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TitleLiving, reading and thinking; 56 essays in exposition
LanguageEnglish
File Size1.2 MB
Total Pages207
Table of Contents
                            Title Page
Copyright Page
Table of Contents
Introduction
Concerning Students
Key Cases Supporting Student Rights
Letters and Guidelines
Concerning Teachers, School Staff, and Officials
Key Cases Impacting Rights of Teachers in Public Schools
Concerning Curriculum
Cases That Permit Teaching about Religion and the Bible in Public Schools
Concerning Outside Community Volunteers
Key Cases Regarding Volunteers
                        
Document Text Contents
Page 2

MAKING SENSE OF RELIGION

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Page 103

Cases Involving Religious Speech by Coaches

Doe v. Duncanville Indep. Sch. Dist., 70 F.3d 402 (5th Cir. 1995).

A coach may not actively pray with his team before a game because such
conduct would be an establishment of religion even if the students had initiated
the prayer. However, the coach could exercise deference or respect during any
student-initiated prayers before a game.

Braswell v. Board of Regents of University System of Georgia, 369 F.Supp.2d
1362 (N.D.Ga. 2005).

A university cheerleading coach was reprimanded and placed on probation
after a team member complained that she injected religion in her coaching,
prayed with the team, and favored Christian members over non-Christians. The
coach sued and the court determined that the school was within its rights to
respond to the student’s complaint as it did. Note that such policies are not
required.

Page 104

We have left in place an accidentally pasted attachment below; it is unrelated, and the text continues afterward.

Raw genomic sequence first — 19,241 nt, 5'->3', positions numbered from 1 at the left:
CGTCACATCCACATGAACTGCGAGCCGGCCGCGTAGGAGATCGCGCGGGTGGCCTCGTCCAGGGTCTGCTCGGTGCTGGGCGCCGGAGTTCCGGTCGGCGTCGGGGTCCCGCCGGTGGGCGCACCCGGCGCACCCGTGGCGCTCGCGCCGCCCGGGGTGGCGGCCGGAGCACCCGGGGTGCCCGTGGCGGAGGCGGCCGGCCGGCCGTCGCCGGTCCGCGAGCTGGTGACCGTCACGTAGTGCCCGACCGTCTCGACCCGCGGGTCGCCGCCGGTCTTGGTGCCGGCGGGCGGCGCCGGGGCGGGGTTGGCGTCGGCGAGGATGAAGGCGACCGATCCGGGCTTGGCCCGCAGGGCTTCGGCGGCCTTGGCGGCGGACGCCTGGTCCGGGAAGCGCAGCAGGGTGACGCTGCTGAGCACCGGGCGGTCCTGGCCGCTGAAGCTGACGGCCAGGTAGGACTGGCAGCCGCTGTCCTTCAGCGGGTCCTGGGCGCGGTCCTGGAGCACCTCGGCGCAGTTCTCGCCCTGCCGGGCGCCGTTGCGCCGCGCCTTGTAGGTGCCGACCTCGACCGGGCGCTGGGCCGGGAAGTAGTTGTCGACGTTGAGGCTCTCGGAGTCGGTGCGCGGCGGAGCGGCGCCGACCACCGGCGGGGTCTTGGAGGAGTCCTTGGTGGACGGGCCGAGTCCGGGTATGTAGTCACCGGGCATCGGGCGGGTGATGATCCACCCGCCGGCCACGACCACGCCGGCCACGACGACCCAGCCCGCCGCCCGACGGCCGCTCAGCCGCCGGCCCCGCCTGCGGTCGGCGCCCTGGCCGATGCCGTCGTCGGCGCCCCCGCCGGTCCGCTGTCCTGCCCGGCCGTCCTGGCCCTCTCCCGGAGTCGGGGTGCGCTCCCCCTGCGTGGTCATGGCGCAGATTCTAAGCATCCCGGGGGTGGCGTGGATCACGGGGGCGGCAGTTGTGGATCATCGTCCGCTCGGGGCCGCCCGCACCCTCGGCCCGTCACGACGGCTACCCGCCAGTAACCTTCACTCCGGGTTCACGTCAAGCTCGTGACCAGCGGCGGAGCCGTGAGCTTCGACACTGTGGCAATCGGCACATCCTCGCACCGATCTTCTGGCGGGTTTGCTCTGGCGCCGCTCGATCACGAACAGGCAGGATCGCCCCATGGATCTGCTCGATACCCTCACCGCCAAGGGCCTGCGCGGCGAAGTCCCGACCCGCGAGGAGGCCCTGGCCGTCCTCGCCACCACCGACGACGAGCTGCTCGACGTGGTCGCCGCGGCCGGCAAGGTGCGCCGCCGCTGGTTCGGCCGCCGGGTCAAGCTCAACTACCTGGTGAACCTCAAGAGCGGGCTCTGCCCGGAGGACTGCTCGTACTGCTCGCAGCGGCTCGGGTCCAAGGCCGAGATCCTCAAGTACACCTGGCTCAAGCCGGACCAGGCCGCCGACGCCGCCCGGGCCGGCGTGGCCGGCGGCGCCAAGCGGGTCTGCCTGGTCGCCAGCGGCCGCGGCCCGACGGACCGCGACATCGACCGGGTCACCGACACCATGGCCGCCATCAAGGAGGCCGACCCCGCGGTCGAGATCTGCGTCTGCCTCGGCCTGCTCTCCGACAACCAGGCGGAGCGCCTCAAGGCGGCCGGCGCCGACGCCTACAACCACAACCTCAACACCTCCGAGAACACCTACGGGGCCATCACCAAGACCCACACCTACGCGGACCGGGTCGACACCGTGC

Cases Involving Teacher Participation in Student Religious Activities

Board of Educ. v. Mergens, 496 U.S. 226 (1990).

In response to numerous complaints that public schools were discriminating
against student religious clubs, the United States Congress passed the Equal
Access Act (“EAA”) in 1984. The Act is included in the student section. The
Court ruled that a school may not prohibit or deny equal access to student Bible
clubs when other non-curriculum-related student groups are permitted to meet.
However, teachers may only participate in student Bible clubs in a supervisory
capacity.

Daugherty v. Vanguard Charter Academy, 116 F. Supp. 2d 897 (W.D. Mich.
2000).

The court held that teachers could be present at SYATP events as long as
their presence was one of “custodial oversight” and “merely to ensure order and
good behavior.” (Quoting, Board of Educ. of Westside Community Schools v.
Mergens, 496 U.S. 226, 253 (1990)).

Sease v. Sch. Dist. of Philadelphia, 811 F. Supp. 183 (E.D. Pa. 1993).

The Equal Access Act does not permit a school employee to participate in a
student religious club, and the employee does not have a free speech right to
participate.

Quappe v. Endry, 772 F. Supp. 1004 (S.D. Ohio 1991), aff’d., 979 F.2d 851 (6th
Cir. 1992).

The court prohibited the club meetings of elementary school students
immediately after school because a teacher was heavily involved in leading the
meeting and in recruiting students to attend. Wigg v. Sioux Falls School Dist.
49-5, 382 F.3d 807 (8th Cir. 2004). A school could not bar a teacher from
attending an after-school Bible club even at her own school because she was
acting as a private citizen on her own time.

Page 206

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